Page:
WWII was truly a global war. It was fought on almost every continent and the toll on human life and material wealth could only be described as epic. The war pitted the most powerful military forces ever seen in a titanic struggle between the forces of imperial and fascist tyrannies and those defending the ideals of democracy and freedom.
That, of course, is the large picture view of that period in world history, but there was history being made in thousands of ways, on individual battlefields and by individual units and individual men and women as well. This is the story of one of those units, the 761st Tank Battalion.
This was another of the newly formed, all-Black units that were created by the still segregated United States Army to help in the war effort against Germany.
In March of 1941, an original compliment of 98 men came together at Ft. Knox, Kentucky to be trained in the skills of mechanized, tank warfare. Their numbers would grow and in March of 1942, the 761st Tank Battalion was born.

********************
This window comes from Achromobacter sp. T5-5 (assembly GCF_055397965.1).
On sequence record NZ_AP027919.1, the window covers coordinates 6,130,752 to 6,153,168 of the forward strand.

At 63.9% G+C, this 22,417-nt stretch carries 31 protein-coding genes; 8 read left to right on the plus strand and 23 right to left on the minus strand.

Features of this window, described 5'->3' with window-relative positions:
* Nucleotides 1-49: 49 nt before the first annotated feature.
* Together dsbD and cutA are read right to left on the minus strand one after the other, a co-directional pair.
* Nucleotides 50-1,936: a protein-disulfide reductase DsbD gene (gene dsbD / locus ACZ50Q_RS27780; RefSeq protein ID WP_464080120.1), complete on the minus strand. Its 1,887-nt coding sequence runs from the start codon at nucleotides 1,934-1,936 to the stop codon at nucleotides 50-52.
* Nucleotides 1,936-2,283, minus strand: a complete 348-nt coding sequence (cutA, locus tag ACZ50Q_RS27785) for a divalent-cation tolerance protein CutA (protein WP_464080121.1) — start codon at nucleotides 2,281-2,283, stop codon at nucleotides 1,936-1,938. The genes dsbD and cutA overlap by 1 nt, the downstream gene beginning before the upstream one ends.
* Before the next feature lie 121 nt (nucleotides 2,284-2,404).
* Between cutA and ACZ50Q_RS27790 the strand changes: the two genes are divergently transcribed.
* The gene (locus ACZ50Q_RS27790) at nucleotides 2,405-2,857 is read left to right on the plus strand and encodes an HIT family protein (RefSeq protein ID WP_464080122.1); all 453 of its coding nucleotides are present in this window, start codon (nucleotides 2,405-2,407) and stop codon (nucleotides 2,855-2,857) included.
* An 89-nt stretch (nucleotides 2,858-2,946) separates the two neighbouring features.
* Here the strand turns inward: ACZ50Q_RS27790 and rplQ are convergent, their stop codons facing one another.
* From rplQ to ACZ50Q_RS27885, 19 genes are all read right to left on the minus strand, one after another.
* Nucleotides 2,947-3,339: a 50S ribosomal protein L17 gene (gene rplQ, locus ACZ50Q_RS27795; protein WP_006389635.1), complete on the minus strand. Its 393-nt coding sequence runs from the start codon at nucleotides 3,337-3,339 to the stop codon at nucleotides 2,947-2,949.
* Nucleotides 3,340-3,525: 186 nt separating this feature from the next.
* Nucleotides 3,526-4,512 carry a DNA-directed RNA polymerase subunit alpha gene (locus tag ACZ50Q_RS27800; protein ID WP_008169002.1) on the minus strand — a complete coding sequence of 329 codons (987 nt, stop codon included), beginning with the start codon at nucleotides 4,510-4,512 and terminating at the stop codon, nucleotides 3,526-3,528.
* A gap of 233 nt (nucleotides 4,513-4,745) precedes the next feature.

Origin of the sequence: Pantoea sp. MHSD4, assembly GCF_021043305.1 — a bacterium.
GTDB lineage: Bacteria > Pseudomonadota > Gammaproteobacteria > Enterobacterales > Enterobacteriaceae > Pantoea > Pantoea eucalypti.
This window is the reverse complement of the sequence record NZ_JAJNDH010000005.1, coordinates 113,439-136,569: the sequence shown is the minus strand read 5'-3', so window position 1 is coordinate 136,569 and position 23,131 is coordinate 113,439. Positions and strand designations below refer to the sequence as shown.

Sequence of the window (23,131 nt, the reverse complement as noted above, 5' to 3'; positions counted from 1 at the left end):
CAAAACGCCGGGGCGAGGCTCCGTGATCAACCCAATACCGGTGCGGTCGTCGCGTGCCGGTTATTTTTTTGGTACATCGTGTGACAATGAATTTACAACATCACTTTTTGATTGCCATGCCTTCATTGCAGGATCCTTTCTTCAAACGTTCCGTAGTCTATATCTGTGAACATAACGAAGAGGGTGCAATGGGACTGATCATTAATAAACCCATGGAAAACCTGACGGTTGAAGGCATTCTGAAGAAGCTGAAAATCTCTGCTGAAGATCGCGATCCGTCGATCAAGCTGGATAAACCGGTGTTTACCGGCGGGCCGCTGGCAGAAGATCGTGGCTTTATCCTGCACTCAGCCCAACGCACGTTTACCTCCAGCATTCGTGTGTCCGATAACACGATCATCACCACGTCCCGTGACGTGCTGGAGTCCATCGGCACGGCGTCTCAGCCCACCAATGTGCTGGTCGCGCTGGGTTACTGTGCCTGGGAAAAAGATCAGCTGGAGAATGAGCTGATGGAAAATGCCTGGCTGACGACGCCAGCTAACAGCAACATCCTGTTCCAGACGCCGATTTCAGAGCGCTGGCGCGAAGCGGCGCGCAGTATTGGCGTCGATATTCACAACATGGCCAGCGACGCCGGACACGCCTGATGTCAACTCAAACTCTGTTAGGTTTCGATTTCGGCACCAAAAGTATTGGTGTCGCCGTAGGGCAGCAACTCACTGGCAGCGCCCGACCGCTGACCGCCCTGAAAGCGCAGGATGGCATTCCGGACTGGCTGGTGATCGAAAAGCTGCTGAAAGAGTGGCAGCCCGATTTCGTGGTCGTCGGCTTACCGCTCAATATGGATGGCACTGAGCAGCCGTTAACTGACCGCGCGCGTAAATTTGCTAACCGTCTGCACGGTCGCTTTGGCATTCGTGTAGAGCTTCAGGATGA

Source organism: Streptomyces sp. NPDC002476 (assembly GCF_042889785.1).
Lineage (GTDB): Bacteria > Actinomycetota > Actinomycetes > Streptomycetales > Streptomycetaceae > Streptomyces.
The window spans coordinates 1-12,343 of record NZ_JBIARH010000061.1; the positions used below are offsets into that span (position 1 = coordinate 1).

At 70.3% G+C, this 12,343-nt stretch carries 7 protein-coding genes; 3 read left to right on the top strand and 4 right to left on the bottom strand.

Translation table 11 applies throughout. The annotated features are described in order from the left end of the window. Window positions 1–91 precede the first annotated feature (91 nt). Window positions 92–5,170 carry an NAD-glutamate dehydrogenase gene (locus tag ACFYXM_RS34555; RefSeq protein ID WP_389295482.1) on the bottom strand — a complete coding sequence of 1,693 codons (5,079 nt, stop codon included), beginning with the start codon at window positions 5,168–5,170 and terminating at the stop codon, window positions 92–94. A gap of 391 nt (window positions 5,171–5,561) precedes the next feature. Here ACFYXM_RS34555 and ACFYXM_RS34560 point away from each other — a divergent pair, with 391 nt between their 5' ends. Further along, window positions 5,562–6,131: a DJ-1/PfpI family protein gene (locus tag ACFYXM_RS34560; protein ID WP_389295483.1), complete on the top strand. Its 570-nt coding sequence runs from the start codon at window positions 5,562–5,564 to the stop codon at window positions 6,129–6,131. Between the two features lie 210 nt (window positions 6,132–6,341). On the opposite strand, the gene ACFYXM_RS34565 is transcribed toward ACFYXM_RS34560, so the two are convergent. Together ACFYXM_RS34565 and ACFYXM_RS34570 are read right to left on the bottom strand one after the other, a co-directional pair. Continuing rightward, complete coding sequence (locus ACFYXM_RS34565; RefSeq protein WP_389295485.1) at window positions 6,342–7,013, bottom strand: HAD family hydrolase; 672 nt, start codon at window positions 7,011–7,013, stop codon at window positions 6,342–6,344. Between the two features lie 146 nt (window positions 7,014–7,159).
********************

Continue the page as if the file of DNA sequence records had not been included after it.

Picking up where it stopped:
Their motto was “Come Out Fighting.”
They would land at Omaha Beach in the Normandy Landings of June 1944 and would operate with Gen. George Patton’s 3rd Army pushing the Germans back into Germany. They would be the first African American tankers to see combat in U.S. Army history.
On November 8, 1944 they were deep into Germany and involved in vicious fighting against German Panzer tanks. They became known as the Black Panthers as a result of their heroic efforts against those German Panzers. This video will give some of the details of that battle and describe some of the heroic actions that were undertaken by individual’s in the Battalion.
One of those named is Staff Sgt. Ruben Rivers. During that battle he would perform several heroic actions against a unit of German Panzers that confronted them. He would be wounded and yet would take over another tank and destroy three more Panzers before his tank took a direct hit on the turret where he was firing the machine gun and he was killed.
He would be awarded a Silver Star posthumously for his actions in battle that day.